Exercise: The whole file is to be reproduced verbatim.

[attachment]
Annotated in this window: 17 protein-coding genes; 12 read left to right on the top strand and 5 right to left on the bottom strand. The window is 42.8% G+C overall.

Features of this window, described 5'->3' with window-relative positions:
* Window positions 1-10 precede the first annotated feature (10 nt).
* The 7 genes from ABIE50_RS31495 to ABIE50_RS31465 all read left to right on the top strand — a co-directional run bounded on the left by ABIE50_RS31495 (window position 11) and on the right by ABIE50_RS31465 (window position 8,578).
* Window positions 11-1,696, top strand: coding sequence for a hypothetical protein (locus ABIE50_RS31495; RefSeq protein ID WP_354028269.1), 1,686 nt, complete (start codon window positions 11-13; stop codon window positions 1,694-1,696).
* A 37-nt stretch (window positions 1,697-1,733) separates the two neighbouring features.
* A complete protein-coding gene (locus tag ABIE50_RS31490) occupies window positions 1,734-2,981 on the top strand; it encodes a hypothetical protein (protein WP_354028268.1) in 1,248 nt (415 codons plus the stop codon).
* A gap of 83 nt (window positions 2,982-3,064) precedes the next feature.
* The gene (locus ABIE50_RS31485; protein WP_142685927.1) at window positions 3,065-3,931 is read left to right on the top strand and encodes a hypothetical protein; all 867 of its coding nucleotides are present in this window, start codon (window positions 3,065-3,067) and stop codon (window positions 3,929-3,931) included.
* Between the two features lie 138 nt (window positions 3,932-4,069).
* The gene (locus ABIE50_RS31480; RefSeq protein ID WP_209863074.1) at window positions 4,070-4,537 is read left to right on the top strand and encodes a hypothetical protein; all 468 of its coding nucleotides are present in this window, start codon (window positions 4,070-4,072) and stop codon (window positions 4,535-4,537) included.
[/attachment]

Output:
Annotated in this window: 17 protein-coding genes; 12 read left to right on the top strand and 5 right to left on the bottom strand. The window is 42.8% G+C overall.

Features of this window, described 5'->3' with window-relative positions:
* Window positions 1-10 precede the first annotated feature (10 nt).
* The 7 genes from ABIE50_RS31495 to ABIE50_RS31465 all read left to right on the top strand — a co-directional run bounded on the left by ABIE50_RS31495 (window position 11) and on the right by ABIE50_RS31465 (window position 8,578).
* Window positions 11-1,696, top strand: coding sequence for a hypothetical protein (locus ABIE50_RS31495; RefSeq protein ID WP_354028269.1), 1,686 nt, complete (start codon window positions 11-13; stop codon window positions 1,694-1,696).
* A 37-nt stretch (window positions 1,697-1,733) separates the two neighbouring features.
* A complete protein-coding gene (locus tag ABIE50_RS31490) occupies window positions 1,734-2,981 on the top strand; it encodes a hypothetical protein (protein WP_354028268.1) in 1,248 nt (415 codons plus the stop codon).
* A gap of 83 nt (window positions 2,982-3,064) precedes the next feature.
* The gene (locus ABIE50_RS31485; protein WP_142685927.1) at window positions 3,065-3,931 is read left to right on the top strand and encodes a hypothetical protein; all 867 of its coding nucleotides are present in this window, start codon (window positions 3,065-3,067) and stop codon (window positions 3,929-3,931) included.
* Between the two features lie 138 nt (window positions 3,932-4,069).
* The gene (locus ABIE50_RS31480; RefSeq protein ID WP_209863074.1) at window positions 4,070-4,537 is read left to right on the top strand and encodes a hypothetical protein; all 468 of its coding nucleotides are present in this window, start codon (window positions 4,070-4,072) and stop codon (window positions 4,535-4,537) included.